- Visualize by creating mental models of the characters, settings, situations, movements, and ideas (this is not possible, though, in people suffering from aphantasia)
- Question the material as you go, asking yourself critical questions about how the characters, settings, situations, etc. develop and how this changes both your initial perception and your purpose in reading
- Monitor your understanding. Good readers often know why they are not comprehending the material and can take corrective measures (i.e. look up words, discuss a new concept, etc.) to remedy the situation
- Reflect on what you have read and see how you can apply its meaning, or any new conclusions you have formed, to new situations
Yet while these reading strategies are necessary to achieve comprehension in all situations, they are usually insufficient to achieve total comprehension on their own. Readers of any text generally use more sophisticated engagement strategies to create a mental world in which they can assess and evaluate the words and ideas being presented to them. And, as students get older and read more sophisticated texts, they must also learn how to create meaning with new text structures (argument, classification, satire, definition, fable, etc.) and new task-specific conventions (like foreshadowing, symbolism, unreliable narrators, etc.). Comprehension is, in truth, a very complicated process.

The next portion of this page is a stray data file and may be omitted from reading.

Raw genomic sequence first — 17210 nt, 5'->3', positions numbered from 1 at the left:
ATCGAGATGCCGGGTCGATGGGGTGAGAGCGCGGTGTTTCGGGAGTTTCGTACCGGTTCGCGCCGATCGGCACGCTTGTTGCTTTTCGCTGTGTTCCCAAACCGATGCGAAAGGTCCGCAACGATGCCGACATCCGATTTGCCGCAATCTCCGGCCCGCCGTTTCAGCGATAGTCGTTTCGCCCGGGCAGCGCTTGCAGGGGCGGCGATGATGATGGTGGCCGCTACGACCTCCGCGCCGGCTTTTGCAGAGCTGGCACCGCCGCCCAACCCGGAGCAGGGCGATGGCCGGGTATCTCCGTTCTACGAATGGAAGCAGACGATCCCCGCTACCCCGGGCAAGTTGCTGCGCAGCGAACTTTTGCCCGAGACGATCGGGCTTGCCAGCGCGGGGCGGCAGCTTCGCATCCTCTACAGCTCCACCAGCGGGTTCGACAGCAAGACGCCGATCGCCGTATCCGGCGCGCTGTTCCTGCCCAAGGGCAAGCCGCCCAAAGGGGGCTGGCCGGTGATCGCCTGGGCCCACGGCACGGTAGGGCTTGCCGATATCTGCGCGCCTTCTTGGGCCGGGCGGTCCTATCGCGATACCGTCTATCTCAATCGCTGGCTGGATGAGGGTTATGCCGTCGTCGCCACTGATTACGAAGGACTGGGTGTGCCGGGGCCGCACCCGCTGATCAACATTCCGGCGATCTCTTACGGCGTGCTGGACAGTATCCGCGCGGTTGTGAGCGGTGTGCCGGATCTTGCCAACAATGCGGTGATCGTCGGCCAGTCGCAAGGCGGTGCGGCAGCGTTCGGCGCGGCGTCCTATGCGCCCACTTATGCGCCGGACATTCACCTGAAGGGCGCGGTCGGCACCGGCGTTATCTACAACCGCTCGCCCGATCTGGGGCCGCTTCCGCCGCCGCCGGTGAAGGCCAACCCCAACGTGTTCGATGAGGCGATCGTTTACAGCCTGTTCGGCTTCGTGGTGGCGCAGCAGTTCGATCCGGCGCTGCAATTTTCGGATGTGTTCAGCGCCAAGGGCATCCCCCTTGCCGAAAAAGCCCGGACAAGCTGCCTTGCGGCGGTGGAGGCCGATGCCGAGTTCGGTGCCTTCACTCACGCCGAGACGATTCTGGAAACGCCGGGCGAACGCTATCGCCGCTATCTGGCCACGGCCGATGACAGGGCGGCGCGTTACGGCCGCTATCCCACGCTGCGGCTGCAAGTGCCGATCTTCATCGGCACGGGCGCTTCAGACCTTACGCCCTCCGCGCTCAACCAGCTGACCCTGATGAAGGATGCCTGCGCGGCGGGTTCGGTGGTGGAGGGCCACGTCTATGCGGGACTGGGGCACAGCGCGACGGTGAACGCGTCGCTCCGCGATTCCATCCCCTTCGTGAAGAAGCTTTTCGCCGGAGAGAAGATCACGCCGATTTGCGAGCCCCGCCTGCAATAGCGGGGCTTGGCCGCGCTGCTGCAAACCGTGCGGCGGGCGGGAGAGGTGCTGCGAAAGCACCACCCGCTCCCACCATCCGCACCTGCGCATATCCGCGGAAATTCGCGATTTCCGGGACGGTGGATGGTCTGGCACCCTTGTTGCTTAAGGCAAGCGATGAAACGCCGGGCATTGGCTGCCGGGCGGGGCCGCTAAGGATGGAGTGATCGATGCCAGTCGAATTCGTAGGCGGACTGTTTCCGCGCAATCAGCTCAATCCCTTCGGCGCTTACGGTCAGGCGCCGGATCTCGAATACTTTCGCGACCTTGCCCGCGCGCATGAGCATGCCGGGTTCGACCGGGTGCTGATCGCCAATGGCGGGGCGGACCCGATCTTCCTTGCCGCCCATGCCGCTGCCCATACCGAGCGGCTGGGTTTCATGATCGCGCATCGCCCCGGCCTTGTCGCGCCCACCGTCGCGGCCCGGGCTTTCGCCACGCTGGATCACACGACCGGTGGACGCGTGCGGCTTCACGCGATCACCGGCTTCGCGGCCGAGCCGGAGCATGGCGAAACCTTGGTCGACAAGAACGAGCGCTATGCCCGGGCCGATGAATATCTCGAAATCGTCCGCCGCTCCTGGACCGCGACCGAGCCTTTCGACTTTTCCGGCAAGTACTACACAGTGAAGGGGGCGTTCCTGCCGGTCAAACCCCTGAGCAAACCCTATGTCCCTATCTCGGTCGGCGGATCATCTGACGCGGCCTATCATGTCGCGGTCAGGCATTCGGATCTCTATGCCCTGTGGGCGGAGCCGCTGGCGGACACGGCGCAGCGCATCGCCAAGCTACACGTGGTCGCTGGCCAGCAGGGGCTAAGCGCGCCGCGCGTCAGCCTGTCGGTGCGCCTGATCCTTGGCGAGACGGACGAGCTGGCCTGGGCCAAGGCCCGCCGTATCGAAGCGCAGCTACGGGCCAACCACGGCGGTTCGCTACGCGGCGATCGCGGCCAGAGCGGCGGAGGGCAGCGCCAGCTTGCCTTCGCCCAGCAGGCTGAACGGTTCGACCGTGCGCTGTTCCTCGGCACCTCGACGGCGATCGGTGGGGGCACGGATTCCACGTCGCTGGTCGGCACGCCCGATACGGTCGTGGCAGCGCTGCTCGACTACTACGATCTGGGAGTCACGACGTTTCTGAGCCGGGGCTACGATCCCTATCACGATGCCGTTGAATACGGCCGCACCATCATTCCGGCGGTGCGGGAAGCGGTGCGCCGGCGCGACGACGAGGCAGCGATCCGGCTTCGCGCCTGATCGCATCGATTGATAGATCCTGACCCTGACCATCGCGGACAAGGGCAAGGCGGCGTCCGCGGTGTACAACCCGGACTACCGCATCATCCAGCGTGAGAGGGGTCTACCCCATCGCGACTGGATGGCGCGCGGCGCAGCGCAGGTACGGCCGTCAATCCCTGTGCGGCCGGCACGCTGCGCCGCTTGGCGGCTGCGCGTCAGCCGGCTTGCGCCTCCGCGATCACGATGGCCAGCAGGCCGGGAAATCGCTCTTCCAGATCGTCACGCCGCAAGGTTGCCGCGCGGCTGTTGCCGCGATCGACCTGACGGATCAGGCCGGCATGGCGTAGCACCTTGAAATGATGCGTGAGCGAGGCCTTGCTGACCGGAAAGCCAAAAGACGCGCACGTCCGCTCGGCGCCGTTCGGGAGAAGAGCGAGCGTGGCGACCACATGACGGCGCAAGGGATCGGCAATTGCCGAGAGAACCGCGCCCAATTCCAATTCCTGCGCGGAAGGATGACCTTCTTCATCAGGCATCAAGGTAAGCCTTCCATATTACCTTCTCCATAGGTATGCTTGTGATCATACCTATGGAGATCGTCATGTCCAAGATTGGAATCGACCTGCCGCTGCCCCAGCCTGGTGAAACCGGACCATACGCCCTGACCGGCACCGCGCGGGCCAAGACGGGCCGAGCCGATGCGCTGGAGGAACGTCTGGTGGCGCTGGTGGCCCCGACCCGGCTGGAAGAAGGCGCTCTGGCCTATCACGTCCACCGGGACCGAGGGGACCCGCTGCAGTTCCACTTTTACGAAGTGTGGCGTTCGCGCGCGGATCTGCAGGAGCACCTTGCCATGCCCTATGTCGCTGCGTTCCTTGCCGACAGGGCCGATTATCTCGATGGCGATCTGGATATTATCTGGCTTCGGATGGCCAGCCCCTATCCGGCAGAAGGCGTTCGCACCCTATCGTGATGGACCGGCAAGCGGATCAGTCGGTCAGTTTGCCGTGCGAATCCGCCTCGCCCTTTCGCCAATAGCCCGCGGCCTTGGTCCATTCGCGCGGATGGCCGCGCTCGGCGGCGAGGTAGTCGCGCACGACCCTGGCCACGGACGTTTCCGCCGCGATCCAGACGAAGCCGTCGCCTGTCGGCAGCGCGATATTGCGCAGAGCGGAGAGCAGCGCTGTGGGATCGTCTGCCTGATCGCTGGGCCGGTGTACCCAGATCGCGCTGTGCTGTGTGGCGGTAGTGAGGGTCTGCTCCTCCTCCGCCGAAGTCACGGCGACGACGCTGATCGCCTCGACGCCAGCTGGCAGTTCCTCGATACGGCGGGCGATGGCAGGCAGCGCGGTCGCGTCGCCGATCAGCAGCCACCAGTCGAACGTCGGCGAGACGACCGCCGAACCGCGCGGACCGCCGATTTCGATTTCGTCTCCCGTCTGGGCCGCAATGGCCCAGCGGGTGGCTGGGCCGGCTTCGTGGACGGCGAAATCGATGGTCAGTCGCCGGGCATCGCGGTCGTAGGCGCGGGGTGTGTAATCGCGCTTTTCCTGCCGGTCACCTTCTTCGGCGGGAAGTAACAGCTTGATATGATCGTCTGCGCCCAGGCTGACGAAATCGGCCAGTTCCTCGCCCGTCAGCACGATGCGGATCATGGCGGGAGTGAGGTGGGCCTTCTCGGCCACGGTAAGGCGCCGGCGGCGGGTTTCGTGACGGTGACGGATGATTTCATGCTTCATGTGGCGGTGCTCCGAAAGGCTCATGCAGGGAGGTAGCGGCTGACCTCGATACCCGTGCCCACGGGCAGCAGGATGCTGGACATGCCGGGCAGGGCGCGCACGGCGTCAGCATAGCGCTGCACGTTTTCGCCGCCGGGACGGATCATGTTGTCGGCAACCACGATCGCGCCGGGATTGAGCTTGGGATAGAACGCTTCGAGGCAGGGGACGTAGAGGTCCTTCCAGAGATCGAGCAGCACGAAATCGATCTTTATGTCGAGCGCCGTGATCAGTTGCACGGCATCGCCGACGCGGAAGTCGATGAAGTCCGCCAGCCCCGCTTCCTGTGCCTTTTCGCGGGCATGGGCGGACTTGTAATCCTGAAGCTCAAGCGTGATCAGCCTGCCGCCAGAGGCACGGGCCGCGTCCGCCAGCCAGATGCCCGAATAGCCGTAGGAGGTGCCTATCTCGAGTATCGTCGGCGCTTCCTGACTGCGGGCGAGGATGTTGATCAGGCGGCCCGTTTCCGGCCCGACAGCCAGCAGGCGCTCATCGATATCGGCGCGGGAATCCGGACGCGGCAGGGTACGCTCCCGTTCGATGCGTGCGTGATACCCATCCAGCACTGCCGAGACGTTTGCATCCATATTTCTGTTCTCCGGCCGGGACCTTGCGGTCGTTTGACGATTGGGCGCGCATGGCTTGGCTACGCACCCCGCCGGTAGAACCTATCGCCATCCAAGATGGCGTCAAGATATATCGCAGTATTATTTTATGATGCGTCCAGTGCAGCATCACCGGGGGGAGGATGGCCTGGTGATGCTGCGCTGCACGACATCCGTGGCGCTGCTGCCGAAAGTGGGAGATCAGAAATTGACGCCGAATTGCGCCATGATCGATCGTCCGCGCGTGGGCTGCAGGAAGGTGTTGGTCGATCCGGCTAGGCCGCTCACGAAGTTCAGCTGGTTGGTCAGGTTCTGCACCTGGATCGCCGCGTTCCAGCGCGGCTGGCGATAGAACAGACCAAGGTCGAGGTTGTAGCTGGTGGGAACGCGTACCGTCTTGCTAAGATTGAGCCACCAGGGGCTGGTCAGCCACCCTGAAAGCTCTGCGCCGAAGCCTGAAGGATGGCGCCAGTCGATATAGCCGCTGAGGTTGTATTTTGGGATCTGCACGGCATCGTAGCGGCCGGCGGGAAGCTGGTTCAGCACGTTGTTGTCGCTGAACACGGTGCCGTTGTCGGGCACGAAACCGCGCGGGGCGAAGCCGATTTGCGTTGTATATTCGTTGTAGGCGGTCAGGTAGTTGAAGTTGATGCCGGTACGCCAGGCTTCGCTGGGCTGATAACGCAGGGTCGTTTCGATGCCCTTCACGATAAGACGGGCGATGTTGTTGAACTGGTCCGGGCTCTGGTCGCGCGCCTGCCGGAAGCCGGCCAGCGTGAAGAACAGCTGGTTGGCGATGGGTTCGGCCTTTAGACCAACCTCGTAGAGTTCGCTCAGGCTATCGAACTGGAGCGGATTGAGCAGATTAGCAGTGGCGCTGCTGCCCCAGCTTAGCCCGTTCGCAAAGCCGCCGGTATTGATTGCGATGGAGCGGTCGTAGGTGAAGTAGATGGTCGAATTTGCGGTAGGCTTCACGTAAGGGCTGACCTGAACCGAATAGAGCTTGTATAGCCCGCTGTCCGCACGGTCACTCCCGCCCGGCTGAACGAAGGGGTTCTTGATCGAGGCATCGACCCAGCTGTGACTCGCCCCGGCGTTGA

Now that we know what comprehension is, the question becomes how do we assess it? This question has caused contentious debate among educational researchers for some time.
Traditional reading comprehension assessments present students with a series of passages and responses (test questions), where the reason to read and answer is to get a good score. However, according to the researchers at the Reading for Understanding initiative, especially the researchers from the Educational Testing Service (ETS), this approach does not sufficiently measure comprehension or motivate students to achieve. They have been working to create and use a scenario-based design approach known as GISA (Global, Integrated, Scenario-based Assessments). These assessments would take into account the potential effect of motivation and other factors that may affect how well the student performs. These factors are referred to as performance moderators. Such moderators may consist of knowledge, a skill, or a disposition such as motivation that can explain why a student performed in a particular way.